Example: To do negatives on a bench press, lower the weight down to your chest, then have a partner assist with lifting it back up. To do negatives with squats slowly squat down then have a partner spotting behind you to help you back up. Make sure you also have the safety bars in place.

11. Forced repetitions

Also known as: Forced reps

Description: Forced reps is when a spotter helps you to perform extra reps of an exercise when you have hit failure. The spotter should be careful to help just enough so you can perform the exercise, but not make it too easy for you. Once you have hit failure the spotter will  help you to complete a pre-determined number of reps for that set.

Example: When performing the bench press you may get your training partner to help you in your last set because you want to complete the set with your current weight but you know you are going to fail if doing it alone.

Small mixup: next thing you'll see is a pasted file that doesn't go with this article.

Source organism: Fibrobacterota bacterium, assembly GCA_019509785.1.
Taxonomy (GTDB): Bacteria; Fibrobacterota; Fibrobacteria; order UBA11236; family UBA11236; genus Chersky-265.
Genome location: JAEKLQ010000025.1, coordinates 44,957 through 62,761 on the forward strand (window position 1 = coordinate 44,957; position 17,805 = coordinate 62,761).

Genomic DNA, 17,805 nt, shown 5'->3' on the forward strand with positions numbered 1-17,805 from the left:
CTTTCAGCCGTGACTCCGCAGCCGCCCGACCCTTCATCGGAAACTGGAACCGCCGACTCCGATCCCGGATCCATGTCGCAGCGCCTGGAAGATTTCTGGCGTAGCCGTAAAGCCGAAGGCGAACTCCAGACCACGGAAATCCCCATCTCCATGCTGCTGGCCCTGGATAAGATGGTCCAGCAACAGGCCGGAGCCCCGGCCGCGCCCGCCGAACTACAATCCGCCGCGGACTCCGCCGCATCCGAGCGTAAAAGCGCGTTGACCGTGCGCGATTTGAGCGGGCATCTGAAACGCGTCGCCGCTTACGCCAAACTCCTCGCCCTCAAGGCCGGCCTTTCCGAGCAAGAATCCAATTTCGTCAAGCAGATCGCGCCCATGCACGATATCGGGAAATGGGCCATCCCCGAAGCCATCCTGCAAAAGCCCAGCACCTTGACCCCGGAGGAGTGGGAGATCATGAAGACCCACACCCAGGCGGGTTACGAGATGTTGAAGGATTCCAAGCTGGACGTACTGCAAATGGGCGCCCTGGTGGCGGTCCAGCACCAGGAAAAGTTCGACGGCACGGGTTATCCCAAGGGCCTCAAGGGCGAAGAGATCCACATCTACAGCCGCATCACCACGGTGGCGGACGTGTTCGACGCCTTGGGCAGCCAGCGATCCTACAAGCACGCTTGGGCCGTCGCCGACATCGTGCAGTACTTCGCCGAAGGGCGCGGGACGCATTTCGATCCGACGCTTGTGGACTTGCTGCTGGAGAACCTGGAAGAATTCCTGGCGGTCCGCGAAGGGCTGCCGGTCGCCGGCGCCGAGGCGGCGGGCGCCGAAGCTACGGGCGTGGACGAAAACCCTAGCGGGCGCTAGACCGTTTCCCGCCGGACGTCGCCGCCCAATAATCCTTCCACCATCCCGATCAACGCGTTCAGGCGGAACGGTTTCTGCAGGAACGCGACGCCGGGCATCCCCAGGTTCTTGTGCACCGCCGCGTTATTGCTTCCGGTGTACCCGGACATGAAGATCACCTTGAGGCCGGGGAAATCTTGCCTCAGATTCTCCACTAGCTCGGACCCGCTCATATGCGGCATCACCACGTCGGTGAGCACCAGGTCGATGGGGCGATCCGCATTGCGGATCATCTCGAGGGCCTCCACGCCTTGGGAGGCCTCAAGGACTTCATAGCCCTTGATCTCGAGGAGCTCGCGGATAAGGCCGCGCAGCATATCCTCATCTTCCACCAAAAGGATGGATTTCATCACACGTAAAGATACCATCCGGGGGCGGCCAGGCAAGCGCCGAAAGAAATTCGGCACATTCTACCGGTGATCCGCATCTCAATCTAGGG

12. Pre-exhaustion

Also known as: N/A

This involves you performing a set of one exercise, immediately before performing a set of another exercise. The same muscle is used in both exercises. Commonly a single-joint exercise is performed before a multi-joint exercise. The aim of pre-exhaustion is to target one particular muscle and really activate and fatigue it.

Example: Performing a set of dumbbell tricep extensions immediately prior to performing a set of push ups. Trust me you will really feel your triceps a lot more than normal during the push ups when you have pre-exhausted them! (Need to find out how many sets you usually pre exhaust with?)

13. Pyramids

Also known as: Ascending pyramids or reverse pyramids.